Grassroots market elevates and connects Chicago’s young entrepreneurs


Malcolm Taylor

Vendor Carli Martinez of Protective Pieces sells her handmade crystal jewelry to Get Flea Market attendees.

An Ngo, City Life Editor

Teenagers dressed in colorful, eclectic outfits wander in and out of the brick building. They’ve come from all over Chicago to spend their day at the Get Flea Market event on March 13, at 1520 W. Fulton Market.                                                                                 

Get Flea Market started as a couple of friends in a backyard selling thrifted clothing but has since grown into events that attract vendors from all over Chicago and its suburbs who hope to network and sell their vintage clothes, jewelry, art and more. Founded by Sami Lapage in her senior year at Lake View High School, Get Flea Market has become a thriving community for young people to network and grow their businesses. 

Ms. Lapage, after having been adopted, is grateful for the stability that allowed her to grow and develop after spending a part of her childhood in instability. In running Get Flea Market, Ms. Lapage hopes to give back and provide others a space to flourish.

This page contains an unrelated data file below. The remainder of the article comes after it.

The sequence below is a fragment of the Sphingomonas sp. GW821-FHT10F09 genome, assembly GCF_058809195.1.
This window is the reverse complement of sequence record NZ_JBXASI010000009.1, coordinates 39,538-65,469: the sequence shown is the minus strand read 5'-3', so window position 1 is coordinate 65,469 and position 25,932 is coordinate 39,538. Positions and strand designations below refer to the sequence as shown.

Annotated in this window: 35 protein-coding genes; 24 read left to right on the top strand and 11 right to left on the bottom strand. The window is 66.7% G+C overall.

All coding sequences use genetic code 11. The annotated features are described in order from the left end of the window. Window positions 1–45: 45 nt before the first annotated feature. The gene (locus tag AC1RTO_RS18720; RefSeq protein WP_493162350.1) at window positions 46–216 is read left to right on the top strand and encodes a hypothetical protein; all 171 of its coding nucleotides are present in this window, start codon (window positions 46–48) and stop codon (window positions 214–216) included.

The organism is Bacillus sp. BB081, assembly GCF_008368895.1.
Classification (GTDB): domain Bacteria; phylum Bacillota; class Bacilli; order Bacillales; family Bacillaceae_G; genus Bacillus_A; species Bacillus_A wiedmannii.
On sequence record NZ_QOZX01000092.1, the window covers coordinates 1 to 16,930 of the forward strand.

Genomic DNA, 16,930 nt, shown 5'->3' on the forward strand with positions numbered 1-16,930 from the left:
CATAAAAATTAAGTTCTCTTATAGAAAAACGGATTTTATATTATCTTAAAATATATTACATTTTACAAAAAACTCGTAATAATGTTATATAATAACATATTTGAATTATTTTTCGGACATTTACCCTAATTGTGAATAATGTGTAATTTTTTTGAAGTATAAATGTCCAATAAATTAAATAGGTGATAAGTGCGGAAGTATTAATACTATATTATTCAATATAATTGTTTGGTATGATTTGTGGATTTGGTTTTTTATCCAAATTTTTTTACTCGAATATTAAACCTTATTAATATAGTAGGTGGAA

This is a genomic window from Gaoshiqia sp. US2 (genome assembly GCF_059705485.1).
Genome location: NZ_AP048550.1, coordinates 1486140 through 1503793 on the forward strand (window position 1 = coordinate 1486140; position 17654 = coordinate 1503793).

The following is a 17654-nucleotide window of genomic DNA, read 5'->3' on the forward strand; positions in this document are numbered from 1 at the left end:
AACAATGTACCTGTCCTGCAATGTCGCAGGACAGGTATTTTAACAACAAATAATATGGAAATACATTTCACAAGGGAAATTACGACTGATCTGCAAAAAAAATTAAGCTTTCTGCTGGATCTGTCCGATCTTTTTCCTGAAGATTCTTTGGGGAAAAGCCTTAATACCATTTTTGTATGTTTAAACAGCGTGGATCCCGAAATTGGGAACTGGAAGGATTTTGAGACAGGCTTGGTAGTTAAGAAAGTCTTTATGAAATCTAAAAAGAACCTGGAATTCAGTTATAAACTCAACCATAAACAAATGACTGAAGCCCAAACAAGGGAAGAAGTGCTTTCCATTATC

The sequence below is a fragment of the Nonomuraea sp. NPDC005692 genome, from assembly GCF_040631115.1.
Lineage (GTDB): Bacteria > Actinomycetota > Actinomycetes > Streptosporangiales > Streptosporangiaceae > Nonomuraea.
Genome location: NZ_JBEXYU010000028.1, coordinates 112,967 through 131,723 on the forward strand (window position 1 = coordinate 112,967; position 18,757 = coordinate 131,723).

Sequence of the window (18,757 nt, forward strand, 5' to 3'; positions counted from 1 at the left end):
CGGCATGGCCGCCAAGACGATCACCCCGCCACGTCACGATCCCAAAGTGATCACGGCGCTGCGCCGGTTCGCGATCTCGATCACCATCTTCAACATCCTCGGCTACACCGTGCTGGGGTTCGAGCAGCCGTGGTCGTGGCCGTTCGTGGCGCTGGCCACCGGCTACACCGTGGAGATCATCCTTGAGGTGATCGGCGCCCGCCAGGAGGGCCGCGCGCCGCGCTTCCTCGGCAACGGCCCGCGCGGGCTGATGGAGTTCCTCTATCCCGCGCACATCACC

“When I make this space, it is for each vendor to literally have a safe space where they can grow and feel that their dreams are being made to fruition,” Ms. Lapage said.

One vendor, Imani Shamsuddin of Ascension Pieces, was grateful that Get Flea Market acts as a hub for young people to come sell their wares and find support from a large community.

“I think it’s very important, and I just have immense gratitude to be a part of it,” Imani said, “and be able to be a young artist with my young business and my small business.”

The events don’t just provide for vendors a space and customers to sell to but connect people from all over Chicago. Mateo Baker, a student at the University of Illinois at Chicago, said he learned about the event through a flier posted on his campus and decided to come sell his vintage clothing.

“I met some really dope people already,” Mr. Baker said. “Obviously, you know, selling clothes is a good thing. But you know, I think networking and making connections is better.” 

Eli Branson, who frequents Get Flea Market events to meet people and shop, has noticed a collaborative energy between attendees.

“Straight networking. Just feels like there’s strings going from every different person, and they’re all just learning from each other,” Mr. Branson said.

Ms. Lapage has high hopes for the future of Get Flea Market and wants to continue building from the momentum it’s experiencing.

“In short term, in the next month, I want it at least four times bigger than this, maybe like 200 vendors in a month,” Ms. Lapage said. “And then for short term, as in summer wise, I’d say like as big as Lollapalooza. I want it fast and big.”